Cambodia reiterated the important role Australia plays in the development of its agriculture sector and urged leaders of the Commonwealth nation to support the modernisation of the industry through investments in modern factories and machinery.
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Speaking at the Asean-Australia Business Summit last week in Sydney, Cambodian Commerce Minister Pan Sorasak praised Australia’s agricultural prowess and acknowledged their support in helping Cambodia’s agriculture industry develop.
He said the Cambodian Agricultural Research and Development Institute (Cardi) is an Australian initiative that has been pivotal in creating the high-quality, award-winning rice Cambodia is now able to produce.
“Other areas that Australia could help us in the future include the modernisation of our agriculture sector by investing in modern rice milling facilities, processing factories and equipment,” Mr Sorasak said.
Ouk Makara, director of Cardi, said Australia continues to support his institution through research programmes. He said there are now 15 projects that receive funding from Australia, most of them focusing on research on different varieties of rice, agricultural techniques, as well as land preparation, management and mapping.
“Australia supports both development and agricultural research,” Mr Makara said. “For research programmes, they also support and fund us through the Australian Centre for International Agricultural Research.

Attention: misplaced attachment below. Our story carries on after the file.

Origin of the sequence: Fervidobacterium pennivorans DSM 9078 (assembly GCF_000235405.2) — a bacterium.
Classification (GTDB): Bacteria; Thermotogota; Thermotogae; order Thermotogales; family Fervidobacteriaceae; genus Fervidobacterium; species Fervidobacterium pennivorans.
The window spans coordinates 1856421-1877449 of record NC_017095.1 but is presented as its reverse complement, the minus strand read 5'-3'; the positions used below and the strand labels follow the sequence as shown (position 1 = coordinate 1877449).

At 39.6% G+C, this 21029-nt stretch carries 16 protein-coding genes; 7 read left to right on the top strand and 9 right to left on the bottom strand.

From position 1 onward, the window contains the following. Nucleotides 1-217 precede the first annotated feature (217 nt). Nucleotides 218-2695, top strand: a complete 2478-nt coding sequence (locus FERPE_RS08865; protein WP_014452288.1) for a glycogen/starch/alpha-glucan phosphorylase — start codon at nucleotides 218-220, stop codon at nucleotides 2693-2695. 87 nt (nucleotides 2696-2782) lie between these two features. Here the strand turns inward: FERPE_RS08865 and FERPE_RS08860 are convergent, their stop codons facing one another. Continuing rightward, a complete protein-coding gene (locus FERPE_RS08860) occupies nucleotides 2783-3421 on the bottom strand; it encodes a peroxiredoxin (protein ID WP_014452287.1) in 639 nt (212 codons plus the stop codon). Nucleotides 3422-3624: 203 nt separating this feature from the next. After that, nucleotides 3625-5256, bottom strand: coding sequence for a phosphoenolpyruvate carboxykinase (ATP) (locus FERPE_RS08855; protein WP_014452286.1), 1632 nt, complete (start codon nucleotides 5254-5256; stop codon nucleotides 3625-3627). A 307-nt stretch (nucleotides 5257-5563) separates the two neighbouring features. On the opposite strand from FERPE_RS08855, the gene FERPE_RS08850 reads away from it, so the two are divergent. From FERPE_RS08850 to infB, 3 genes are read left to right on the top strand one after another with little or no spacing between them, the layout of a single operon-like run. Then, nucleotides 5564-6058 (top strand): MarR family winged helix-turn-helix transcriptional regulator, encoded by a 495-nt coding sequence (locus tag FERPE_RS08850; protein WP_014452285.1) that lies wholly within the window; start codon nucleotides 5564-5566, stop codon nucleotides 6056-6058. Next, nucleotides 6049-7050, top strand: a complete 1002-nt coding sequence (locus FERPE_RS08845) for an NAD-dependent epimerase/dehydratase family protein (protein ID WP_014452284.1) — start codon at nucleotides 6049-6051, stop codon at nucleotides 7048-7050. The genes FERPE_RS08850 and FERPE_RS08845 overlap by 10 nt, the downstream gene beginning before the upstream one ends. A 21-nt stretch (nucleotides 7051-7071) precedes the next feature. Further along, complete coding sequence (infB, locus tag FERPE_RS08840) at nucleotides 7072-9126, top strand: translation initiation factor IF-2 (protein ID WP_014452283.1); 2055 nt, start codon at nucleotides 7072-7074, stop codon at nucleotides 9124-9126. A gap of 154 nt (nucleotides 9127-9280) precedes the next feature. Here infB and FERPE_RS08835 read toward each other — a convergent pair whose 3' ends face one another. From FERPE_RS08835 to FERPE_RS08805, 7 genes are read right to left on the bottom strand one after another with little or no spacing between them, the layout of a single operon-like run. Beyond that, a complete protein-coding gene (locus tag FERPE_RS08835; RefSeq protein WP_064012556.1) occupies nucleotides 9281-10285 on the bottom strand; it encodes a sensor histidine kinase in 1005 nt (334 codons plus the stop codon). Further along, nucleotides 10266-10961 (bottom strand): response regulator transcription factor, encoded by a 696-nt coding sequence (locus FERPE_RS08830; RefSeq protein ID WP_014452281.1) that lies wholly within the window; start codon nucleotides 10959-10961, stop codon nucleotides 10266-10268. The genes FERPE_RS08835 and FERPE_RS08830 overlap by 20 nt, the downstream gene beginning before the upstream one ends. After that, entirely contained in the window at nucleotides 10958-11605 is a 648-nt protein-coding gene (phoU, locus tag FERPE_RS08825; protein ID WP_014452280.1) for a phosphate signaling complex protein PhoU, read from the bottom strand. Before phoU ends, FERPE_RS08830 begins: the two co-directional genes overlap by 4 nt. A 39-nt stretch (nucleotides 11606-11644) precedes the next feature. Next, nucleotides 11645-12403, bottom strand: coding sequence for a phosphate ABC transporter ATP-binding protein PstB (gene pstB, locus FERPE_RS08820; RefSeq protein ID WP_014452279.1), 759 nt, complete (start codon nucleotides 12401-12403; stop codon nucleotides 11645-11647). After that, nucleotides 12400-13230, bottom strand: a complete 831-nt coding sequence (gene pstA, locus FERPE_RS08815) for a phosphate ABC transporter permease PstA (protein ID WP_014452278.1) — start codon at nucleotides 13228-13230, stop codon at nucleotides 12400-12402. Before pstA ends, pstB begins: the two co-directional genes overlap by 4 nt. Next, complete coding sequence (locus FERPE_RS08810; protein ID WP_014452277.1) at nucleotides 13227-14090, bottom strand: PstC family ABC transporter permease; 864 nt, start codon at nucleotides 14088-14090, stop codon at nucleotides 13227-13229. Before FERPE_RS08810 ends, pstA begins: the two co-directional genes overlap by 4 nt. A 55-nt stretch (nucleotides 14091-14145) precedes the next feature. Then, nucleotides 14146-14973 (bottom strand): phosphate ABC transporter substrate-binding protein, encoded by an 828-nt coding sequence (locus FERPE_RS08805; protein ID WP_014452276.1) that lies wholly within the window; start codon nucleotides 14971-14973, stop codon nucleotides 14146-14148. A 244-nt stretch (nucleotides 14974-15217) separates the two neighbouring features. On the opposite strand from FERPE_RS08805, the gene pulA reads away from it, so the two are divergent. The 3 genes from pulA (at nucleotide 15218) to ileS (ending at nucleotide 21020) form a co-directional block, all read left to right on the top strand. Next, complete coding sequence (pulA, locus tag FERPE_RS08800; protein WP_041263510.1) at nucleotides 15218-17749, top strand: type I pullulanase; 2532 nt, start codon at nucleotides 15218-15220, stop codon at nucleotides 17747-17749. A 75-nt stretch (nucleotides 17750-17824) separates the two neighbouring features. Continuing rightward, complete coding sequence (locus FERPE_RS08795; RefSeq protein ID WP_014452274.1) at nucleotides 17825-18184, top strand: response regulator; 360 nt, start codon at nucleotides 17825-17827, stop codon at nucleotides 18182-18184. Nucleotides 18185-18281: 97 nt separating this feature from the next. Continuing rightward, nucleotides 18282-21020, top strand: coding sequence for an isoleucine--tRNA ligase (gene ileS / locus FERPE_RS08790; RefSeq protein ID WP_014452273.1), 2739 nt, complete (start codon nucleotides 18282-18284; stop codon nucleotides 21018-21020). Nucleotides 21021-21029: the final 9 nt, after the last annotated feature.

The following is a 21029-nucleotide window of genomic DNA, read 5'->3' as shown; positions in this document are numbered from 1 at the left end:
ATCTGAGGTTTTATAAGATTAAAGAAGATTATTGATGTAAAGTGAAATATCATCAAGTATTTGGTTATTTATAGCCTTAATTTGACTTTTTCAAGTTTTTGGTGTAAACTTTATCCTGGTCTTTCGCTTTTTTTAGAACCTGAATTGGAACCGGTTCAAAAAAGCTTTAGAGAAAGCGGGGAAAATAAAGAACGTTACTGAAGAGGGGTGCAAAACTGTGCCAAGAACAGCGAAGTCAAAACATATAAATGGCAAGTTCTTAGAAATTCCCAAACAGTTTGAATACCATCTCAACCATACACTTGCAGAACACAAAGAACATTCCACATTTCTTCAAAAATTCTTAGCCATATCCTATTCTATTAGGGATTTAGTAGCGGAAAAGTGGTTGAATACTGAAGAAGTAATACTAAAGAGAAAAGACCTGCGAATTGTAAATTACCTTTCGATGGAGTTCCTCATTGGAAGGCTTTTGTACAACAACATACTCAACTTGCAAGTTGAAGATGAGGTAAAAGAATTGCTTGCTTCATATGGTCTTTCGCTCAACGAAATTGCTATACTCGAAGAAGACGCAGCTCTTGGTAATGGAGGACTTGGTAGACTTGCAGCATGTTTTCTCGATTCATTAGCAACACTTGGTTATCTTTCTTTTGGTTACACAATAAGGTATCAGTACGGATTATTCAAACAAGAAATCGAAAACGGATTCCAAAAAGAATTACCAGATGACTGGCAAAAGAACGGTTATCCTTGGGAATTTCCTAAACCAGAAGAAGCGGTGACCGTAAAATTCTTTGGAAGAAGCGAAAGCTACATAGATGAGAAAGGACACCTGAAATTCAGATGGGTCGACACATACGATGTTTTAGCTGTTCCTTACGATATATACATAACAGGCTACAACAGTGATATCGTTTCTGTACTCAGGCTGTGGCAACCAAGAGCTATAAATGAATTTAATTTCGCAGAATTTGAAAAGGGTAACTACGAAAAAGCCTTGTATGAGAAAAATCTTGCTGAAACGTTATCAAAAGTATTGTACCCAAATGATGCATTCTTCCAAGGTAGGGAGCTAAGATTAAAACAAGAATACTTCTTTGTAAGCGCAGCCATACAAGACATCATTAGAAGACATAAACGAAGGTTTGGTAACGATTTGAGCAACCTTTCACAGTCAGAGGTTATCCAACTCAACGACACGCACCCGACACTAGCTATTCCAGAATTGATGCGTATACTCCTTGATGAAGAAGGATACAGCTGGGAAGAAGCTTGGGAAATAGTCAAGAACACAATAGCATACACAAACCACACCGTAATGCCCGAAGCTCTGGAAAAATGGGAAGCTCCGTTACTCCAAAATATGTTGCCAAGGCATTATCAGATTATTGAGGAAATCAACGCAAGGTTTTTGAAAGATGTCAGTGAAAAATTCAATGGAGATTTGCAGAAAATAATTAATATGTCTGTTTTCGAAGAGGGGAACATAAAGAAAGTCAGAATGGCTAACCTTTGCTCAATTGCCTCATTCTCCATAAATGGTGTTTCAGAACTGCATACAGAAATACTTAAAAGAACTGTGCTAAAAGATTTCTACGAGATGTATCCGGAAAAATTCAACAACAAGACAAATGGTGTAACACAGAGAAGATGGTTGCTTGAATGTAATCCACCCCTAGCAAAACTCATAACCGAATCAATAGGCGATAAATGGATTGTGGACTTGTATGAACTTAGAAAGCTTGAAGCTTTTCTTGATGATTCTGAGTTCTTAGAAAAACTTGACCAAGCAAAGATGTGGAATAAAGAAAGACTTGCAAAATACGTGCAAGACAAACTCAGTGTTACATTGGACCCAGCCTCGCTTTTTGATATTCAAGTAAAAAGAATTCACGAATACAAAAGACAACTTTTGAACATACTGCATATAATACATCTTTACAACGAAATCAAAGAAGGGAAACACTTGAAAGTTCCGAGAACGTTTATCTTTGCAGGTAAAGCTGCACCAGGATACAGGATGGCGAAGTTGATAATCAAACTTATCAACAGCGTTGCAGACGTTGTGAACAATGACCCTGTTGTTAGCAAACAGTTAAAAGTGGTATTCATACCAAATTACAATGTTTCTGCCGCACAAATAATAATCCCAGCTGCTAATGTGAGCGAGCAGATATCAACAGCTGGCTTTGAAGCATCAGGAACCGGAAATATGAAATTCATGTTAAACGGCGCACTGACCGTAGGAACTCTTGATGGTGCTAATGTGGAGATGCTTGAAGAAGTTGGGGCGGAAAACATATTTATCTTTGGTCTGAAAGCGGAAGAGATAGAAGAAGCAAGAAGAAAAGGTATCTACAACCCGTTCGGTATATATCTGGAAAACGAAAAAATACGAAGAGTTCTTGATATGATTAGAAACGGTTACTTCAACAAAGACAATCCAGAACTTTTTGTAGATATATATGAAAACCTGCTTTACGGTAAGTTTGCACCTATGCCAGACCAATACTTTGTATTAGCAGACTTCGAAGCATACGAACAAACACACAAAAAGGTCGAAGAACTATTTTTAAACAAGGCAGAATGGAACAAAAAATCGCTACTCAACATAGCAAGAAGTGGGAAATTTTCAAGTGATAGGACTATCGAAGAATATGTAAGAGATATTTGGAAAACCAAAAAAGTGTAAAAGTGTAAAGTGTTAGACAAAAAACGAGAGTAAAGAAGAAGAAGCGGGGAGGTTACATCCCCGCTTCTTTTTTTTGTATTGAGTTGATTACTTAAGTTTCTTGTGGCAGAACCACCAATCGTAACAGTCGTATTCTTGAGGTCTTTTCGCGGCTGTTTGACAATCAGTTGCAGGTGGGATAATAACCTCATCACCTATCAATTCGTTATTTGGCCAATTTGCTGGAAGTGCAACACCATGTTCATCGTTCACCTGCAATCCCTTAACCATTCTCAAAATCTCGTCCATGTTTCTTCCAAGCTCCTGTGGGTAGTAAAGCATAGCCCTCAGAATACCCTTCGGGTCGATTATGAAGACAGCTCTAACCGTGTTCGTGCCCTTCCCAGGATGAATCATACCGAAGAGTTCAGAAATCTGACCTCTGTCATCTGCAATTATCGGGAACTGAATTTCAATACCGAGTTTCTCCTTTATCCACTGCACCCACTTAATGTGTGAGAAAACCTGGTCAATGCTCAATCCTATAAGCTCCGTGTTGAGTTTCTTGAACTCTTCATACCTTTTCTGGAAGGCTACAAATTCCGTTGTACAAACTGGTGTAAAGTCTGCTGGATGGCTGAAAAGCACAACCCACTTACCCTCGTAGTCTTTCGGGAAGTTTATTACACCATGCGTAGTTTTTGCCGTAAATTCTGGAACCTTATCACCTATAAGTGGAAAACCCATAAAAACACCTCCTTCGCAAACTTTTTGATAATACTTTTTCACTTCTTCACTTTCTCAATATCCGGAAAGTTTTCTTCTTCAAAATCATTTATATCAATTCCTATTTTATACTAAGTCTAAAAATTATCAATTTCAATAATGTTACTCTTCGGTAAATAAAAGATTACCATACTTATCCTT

“Our cooperation with Australia in agriculture is strong. They support us in human capital development and through research programmes,” he said.
Jayant Menon, lead economist at the Asian Development Bank, told Khmer Times that Australia has one of the most efficient agricultural sectors in the world; one that thrives with minimal government support, unlike in the European Union or the US.
“There is a lot that Cambodian agriculture can learn through greater cooperation with Australia. This comes at a time where Australia is looking to further strengthen ties with Cambodia, having just hosted the special summit in Sydney over the weekend,” Mr Menon said.
He added that Australia is a vast country, subject to frequent droughts, and has expertise in areas such as irrigation that it could share with Cambodia. He said the Australian government is already doing this through various programmes, but more support will be required in the future as extreme weather conditions become more common.
“Australia is also supporting the United Nation’ multi-donor initiative on de-mining, which would eventually reduce a serious risk factor in the rural sector, and increase land available for agriculture,” he added.
The Australian government last week agreed to give Cambodia nearly $68 million in development grants.
Around the same time, Prime Minister Hun Sen spoke in Sydney in front of a crow made up of members of the Cambodia diaspora and thanked the Australian government for their continuing support to the development of the kingdom.